Many communities in Latin America lack access to clean water transported through piped infrastructures, and water problems have been the source of much strife. Water in Bolivia made international news in 2000 when the country’s municipalities were privatized, causing costs to skyrocket and leading to four months of violent riots in Cochabamba.
Fortunately, recent movements have been more peaceful. They often take a community approach to change, transforming one neighborhood at a time. Three projects in three different Latin American countries have given communities reliable access to clean water.
Maria Auxiliadora in Aguilares, El Salvador
Ninety-eight percent of El Salvador’s water is contaminated. A growing movement is working to legislate access to clean water as a human right. In the meantime, one community has taken matters into its own hands.
Sixty percent of Maria Auxiliadora’s population used to lack clean drinking water. People were forced to pay high prices or rely on polluted water, all of which had to be trucked in. Franciscan foundation Tau partnered with the Association Foundation for Cooperation and Common Development in Salvador (CORDES) to change that. The organizations built a safe well that is maintained by the community’s 50 families, each of which has a water meter and pays for the amount it uses.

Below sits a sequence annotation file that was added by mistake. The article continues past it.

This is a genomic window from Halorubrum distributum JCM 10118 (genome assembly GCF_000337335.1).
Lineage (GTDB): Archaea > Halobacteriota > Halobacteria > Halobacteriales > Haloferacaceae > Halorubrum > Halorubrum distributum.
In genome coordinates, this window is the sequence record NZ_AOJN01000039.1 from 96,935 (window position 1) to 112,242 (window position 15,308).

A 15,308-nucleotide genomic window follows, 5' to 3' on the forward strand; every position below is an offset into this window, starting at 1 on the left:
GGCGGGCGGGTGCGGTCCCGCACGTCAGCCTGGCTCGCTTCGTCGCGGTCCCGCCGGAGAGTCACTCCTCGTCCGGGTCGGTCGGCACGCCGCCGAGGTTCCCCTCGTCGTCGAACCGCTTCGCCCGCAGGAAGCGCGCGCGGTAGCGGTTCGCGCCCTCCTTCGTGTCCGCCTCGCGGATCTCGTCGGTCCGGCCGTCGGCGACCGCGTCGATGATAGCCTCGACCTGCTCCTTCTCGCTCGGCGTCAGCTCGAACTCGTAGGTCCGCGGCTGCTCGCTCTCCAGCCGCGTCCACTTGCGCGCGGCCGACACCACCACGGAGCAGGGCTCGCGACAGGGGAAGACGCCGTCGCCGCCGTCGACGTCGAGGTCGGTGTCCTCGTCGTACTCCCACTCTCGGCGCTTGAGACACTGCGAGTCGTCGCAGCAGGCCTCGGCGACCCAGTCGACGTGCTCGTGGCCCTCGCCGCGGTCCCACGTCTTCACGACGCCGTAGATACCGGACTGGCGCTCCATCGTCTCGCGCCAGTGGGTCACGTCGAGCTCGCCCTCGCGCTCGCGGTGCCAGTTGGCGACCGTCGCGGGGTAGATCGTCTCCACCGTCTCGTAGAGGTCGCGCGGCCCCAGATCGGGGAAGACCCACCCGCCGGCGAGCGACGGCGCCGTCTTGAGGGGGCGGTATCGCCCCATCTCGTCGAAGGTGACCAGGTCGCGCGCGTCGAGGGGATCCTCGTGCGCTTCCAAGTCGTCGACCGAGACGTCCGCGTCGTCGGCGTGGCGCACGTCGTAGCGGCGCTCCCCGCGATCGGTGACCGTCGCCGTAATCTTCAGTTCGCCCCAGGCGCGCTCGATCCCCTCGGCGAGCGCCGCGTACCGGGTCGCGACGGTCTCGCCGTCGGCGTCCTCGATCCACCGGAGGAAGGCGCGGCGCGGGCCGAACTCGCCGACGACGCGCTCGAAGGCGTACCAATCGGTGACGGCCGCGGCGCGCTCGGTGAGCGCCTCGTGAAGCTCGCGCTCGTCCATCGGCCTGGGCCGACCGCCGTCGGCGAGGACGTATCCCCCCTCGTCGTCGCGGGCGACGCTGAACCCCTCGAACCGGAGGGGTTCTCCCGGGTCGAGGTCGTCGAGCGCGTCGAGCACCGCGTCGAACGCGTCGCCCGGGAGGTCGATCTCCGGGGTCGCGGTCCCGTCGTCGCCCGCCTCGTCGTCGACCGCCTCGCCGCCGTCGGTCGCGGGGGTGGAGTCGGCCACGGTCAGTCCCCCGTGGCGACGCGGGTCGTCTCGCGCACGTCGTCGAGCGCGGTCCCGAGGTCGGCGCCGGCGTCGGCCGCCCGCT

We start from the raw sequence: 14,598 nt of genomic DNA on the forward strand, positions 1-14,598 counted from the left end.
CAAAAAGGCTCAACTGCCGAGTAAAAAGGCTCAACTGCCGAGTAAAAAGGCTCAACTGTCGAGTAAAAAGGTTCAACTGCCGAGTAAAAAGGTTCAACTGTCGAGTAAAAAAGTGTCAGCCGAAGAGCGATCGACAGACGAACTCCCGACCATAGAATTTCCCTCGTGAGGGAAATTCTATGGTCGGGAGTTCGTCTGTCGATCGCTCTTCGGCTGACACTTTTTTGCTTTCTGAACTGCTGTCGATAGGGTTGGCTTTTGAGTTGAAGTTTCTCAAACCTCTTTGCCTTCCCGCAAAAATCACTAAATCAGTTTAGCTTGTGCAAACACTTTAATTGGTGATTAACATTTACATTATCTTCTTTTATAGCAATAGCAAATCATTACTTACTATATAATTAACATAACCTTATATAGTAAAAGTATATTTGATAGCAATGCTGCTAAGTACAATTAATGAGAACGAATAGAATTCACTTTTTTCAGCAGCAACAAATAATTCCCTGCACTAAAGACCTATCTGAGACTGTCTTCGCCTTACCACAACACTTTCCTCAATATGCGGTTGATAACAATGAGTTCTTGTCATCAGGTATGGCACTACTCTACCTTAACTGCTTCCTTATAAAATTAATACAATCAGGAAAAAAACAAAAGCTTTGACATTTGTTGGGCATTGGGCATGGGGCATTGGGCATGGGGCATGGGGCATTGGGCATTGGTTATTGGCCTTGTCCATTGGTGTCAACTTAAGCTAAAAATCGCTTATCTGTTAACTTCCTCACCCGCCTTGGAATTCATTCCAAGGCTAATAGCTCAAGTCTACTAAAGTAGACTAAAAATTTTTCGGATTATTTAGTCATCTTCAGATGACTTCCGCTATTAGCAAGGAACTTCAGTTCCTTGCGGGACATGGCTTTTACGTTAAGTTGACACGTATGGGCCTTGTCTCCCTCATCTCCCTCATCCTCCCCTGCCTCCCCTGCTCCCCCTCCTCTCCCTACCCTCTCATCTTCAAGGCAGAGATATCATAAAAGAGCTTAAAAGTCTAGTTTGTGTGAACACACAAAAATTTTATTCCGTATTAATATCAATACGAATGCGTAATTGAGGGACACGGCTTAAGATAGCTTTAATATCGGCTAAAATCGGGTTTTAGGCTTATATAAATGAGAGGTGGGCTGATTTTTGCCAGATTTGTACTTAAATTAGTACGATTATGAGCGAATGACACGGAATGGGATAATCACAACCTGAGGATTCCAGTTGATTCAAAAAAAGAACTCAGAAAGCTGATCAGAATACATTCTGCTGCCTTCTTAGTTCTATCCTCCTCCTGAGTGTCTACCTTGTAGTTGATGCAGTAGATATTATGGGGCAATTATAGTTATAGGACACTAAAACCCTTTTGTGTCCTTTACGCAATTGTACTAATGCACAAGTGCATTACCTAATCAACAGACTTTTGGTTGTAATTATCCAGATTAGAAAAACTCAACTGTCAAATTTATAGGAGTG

Alto Buena Vista Barrio in Cochabamba, Bolivia
The arid city of Cochabamba is making headlines again but this time in a positive way. While water transportation in Bolivia has improved, poorer neighborhoods don’t have access to piped water yet. Many are forced to rely on truck deliveries, facing constant shortages and contamination problems. The supply they receive is barely enough for drinking, let alone washing.
In southern Cochabamba, the people of Alto Buena Vista have decided to take matters into their own hands. Following the example of Maria Auxiliadora, El Salvador, they plan to build a well and use a similar metered system.
La Mosquitia, Honduras
La Mosquitia’s water sources are also polluted, causing widespread illness. Rain collection only provides relief for a season, and good wells are difficult to build because of contamination and brackish water. Two organizations, Charity: Water and the Arlington Rotary, have been building biosand filters to help. These systems filter water using sand and decomposing organic material. While there is still work to be done, the community’s plight has improved significantly.
While achieving countrywide access to clean water in Bolivia, Honduras and El Salvador is a work in progress, the three communities above are experiencing a better quality of life. Hopefully, they will pave the way for others to trade inefficient and ineffective methods of water transportation for clean and reliable ones.
– Jeanette I. Burke